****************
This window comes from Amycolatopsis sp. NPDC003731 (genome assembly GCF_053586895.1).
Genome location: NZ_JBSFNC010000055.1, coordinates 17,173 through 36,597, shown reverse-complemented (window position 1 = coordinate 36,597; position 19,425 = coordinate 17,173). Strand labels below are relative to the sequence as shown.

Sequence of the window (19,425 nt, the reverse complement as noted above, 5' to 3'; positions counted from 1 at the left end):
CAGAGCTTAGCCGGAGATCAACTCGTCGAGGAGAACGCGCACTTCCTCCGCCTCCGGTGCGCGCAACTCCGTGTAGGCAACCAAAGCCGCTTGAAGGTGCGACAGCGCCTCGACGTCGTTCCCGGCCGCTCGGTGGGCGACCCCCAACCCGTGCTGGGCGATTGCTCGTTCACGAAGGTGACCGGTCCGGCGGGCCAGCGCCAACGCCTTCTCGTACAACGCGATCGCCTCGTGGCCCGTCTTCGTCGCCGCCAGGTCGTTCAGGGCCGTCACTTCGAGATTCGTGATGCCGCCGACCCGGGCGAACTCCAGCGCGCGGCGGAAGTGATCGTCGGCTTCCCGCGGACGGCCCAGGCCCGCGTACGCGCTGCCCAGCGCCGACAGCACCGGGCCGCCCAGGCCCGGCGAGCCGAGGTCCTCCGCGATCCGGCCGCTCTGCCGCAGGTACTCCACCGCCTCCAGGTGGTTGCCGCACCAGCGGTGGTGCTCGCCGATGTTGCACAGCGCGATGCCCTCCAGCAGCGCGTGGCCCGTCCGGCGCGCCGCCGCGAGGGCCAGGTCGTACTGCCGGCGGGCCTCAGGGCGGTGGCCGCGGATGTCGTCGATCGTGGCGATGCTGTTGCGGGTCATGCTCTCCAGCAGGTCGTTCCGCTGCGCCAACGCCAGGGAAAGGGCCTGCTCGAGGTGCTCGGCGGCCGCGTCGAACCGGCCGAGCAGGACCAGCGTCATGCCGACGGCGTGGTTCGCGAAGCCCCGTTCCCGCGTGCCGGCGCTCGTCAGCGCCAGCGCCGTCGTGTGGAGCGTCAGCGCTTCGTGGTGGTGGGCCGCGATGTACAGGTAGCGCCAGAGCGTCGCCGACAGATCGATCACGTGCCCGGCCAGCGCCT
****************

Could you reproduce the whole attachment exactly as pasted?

This window comes from Amycolatopsis sp. NPDC003731 (genome assembly GCF_053586895.1).
Genome location: NZ_JBSFNC010000055.1, coordinates 17,173 through 36,597, shown reverse-complemented (window position 1 = coordinate 36,597; position 19,425 = coordinate 17,173). Strand labels below are relative to the sequence as shown.

Sequence of the window (19,425 nt, the reverse complement as noted above, 5' to 3'; positions counted from 1 at the left end):
CAGAGCTTAGCCGGAGATCAACTCGTCGAGGAGAACGCGCACTTCCTCCGCCTCCGGTGCGCGCAACTCCGTGTAGGCAACCAAAGCCGCTTGAAGGTGCGACAGCGCCTCGACGTCGTTCCCGGCCGCTCGGTGGGCGACCCCCAACCCGTGCTGGGCGATTGCTCGTTCACGAAGGTGACCGGTCCGGCGGGCCAGCGCCAACGCCTTCTCGTACAACGCGATCGCCTCGTGGCCCGTCTTCGTCGCCGCCAGGTCGTTCAGGGCCGTCACTTCGAGATTCGTGATGCCGCCGACCCGGGCGAACTCCAGCGCGCGGCGGAAGTGATCGTCGGCTTCCCGCGGACGGCCCAGGCCCGCGTACGCGCTGCCCAGCGCCGACAGCACCGGGCCGCCCAGGCCCGGCGAGCCGAGGTCCTCCGCGATCCGGCCGCTCTGCCGCAGGTACTCCACCGCCTCCAGGTGGTTGCCGCACCAGCGGTGGTGCTCGCCGATGTTGCACAGCGCGATGCCCTCCAGCAGCGCGTGGCCCGTCCGGCGCGCCGCCGCGAGGGCCAGGTCGTACTGCCGGCGGGCCTCAGGGCGGTGGCCGCGGATGTCGTCGATCGTGGCGATGCTGTTGCGGGTCATGCTCTCCAGCAGGTCGTTCCGCTGCGCCAACGCCAGGGAAAGGGCCTGCTCGAGGTGCTCGGCGGCCGCGTCGAACCGGCCGAGCAGGACCAGCGTCATGCCGACGGCGTGGTTCGCGAAGCCCCGTTCCCGCGTGCCGGCGCTCGTCAGCGCCAGCGCCGTCGTGTGGAGCGTCAGCGCTTCGTGGTGGTGGGCCGCGATGTACAGGTAGCGCCAGAGCGTCGCCGACAGATCGATCACGTGCCCGGCCAGCGCCT